Charles Gantt's Blog
I hardly ever write about music and that is because I am the type of person who has a very specific interests in several bands across a few different genres, and last week a sort of "musicgasm" exploded for me. To start things off, my favorite band of all time, ShineDown, released an EP of cover songs performed by Brent Smith and Zach Meyers. Titled, Smith & Meyers Acoustic Sessions, the EP is everything I could have wanted from the duo.
Covering songs like Blue On Black by Kenny Wayne Sheppard, and Nothing Else Matters by Metallica really gave me an entirely new appreciation for Brent Smith's tonal range and talents. Topping things off was their cover of She Talks To Angels by the Black Crows, this is one of my favorite songs of all time, and Smith and Myers nailed it better than the original in my opinion.
Secondly, a friend from my youth launched her first single to the music world. Beth Spangler's Like a Bird may not be my typical style, but her beautiful voice was truly music to my ears. I have known Beth since my youth, and have even sang beside her in church way back in the day. While I gave up on my musical talents, she never did, and perused it all the way to the top. Now with her first single quickly turning into a hit, I can not wait to see what she comes up with next!
Over the past few months, I have been working on fine tuning my Lulzbot AO-100 and on January second I finally decided to put my efforts to the test. Below is a female torso I found on Thingiverse. I chose this model because of its complexity and smooth flowing lines. The print came out great and my tuning efforts proved worth it. What would you like to see me print next?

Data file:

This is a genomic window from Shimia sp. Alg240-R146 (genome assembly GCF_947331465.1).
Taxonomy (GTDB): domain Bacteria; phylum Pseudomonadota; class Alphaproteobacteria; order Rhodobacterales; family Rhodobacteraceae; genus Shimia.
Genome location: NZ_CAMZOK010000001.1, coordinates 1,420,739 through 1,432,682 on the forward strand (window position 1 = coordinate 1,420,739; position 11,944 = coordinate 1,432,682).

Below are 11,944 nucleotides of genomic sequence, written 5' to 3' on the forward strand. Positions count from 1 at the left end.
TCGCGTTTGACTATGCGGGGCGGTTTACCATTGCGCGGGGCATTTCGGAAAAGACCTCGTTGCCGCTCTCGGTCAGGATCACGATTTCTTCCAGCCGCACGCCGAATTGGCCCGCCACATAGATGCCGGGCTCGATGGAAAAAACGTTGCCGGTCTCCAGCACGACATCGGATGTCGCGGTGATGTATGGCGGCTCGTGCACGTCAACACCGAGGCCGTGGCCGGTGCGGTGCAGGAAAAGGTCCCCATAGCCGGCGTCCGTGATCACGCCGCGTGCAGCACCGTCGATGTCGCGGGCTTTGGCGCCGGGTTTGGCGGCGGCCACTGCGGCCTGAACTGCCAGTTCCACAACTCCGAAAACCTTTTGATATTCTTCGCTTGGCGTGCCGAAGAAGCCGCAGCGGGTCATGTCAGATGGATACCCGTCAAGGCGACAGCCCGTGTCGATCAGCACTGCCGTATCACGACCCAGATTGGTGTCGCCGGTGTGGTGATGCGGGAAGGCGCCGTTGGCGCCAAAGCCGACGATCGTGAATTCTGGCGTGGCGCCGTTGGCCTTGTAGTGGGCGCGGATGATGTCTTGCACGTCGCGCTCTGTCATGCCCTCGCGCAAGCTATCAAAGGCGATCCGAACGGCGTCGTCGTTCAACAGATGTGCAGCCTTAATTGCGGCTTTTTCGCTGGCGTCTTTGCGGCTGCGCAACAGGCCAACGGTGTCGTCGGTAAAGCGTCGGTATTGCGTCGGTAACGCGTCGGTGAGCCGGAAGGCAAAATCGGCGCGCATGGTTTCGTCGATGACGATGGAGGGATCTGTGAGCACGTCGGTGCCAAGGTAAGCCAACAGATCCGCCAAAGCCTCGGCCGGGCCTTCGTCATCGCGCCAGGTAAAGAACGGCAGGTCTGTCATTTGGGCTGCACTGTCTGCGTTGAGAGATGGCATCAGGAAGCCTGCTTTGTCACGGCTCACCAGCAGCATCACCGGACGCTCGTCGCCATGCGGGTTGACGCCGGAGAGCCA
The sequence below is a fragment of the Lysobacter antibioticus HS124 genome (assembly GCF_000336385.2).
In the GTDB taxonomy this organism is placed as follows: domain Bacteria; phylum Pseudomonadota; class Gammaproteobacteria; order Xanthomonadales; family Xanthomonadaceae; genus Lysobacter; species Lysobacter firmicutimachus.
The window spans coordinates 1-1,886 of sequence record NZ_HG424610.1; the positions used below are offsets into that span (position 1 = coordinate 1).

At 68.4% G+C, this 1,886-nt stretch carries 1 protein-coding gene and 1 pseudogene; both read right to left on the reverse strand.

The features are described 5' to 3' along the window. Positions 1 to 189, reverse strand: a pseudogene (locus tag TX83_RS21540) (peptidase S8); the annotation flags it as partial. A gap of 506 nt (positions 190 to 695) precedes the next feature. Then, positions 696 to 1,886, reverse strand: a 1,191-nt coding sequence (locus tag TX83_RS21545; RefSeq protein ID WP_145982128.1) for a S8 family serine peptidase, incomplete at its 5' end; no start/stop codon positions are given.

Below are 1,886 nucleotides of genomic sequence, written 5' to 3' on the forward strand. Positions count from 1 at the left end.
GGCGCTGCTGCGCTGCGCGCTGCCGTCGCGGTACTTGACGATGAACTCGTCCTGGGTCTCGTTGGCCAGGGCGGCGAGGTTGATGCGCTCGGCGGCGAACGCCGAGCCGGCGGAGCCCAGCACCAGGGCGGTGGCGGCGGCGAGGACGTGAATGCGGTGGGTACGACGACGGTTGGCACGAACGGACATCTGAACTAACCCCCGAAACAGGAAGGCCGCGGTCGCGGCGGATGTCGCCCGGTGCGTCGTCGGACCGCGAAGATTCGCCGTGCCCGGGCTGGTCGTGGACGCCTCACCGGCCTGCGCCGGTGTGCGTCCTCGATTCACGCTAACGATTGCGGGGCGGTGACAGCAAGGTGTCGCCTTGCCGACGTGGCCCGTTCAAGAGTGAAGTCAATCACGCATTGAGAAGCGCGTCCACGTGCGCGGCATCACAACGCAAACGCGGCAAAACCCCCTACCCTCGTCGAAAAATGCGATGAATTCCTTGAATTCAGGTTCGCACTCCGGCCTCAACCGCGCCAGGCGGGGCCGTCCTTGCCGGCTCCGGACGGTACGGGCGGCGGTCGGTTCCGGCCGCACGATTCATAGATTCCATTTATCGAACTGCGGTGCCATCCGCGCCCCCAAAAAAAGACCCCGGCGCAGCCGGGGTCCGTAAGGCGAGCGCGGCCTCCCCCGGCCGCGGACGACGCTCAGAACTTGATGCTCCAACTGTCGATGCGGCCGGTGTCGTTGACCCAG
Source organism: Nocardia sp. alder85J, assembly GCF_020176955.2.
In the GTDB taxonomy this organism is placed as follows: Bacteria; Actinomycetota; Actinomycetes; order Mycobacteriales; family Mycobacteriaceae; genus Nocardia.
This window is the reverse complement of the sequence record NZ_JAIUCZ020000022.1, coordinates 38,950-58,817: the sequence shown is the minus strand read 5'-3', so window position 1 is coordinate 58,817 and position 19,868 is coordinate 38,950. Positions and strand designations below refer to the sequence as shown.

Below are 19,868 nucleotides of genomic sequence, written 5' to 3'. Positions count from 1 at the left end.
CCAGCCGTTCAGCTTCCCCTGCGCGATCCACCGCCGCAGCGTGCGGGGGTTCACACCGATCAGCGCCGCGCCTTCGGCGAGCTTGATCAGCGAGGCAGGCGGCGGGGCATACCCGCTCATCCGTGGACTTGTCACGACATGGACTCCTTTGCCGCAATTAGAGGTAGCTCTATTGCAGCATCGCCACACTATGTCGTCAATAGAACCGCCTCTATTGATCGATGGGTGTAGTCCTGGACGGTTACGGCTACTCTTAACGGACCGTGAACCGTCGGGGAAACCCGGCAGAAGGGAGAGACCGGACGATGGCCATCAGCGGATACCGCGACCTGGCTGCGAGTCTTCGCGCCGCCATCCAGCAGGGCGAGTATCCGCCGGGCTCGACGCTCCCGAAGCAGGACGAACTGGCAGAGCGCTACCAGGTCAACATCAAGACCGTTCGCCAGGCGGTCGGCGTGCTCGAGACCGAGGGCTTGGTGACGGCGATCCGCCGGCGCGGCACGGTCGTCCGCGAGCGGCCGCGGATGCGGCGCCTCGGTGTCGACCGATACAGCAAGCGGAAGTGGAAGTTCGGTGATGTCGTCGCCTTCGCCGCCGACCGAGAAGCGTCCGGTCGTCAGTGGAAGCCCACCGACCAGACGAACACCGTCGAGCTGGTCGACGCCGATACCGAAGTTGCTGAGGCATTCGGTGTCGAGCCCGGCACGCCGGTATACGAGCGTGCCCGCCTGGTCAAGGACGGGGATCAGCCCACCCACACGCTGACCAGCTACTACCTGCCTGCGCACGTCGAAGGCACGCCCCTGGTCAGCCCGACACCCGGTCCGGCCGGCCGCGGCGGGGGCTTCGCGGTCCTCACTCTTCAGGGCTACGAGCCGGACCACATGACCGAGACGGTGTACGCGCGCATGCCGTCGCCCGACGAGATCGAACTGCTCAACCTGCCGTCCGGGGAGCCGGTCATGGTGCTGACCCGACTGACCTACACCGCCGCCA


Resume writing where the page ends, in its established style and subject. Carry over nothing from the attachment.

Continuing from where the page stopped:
CES is always an overwhelming experience even for the seasoned journalist, and this year was no exception. As a CES veteran, I knew what to expect going into the week, but nothing could prepare me for the sheer size of this years show. I spent more time rushing to my next meeting than I actually spent in the meetings. Taxi lines were unbelievably long with wait times in the 20-40 minute range. At some points it was actually faster to walk to another casino or hotel to catch a cab than it was to stand in line waiting for one.
Even with all of the commuting hassle and stress, it all seems to melt away when you arrive at your next meeting and get to see some of the coolest hardware that will release in 2014. I saw amazing hardware from GIGABYTE, Netgear, XYZ Printing, Corsair, SanDisk and everyone in-between. All in all I am calling last week a resounding success despite equipment failures, and the utter lack of any form of internet over 330k up or down. Keep reading after the jump for my complete recap plus booth babes!
CES is always a big deal for everyone in the tech media world, and here at TweakTown we work hard at providing the best content on the web. 2014 will be my first year attending CES for TweakTown, although I have attended in the past with other sites.
This year I will be handling most of the CES Video work for TweakTown, and will be conducting interviews with representatives from many of the largest names in tech. As such TweakTown as well as myself invested in some decent hardware for these video interviews. Imagine my surprise when I realized I forgot a very important (in my opinion) piece of the puzzle, the microphone flag. Above you will see my solution to this dilemma. I designed and printed a microphone flag for CES, and touched things up with some custom vinyl stickers I cut out at my MakerSpace. You can download the .stl as well as sketchup files from Thingiverse.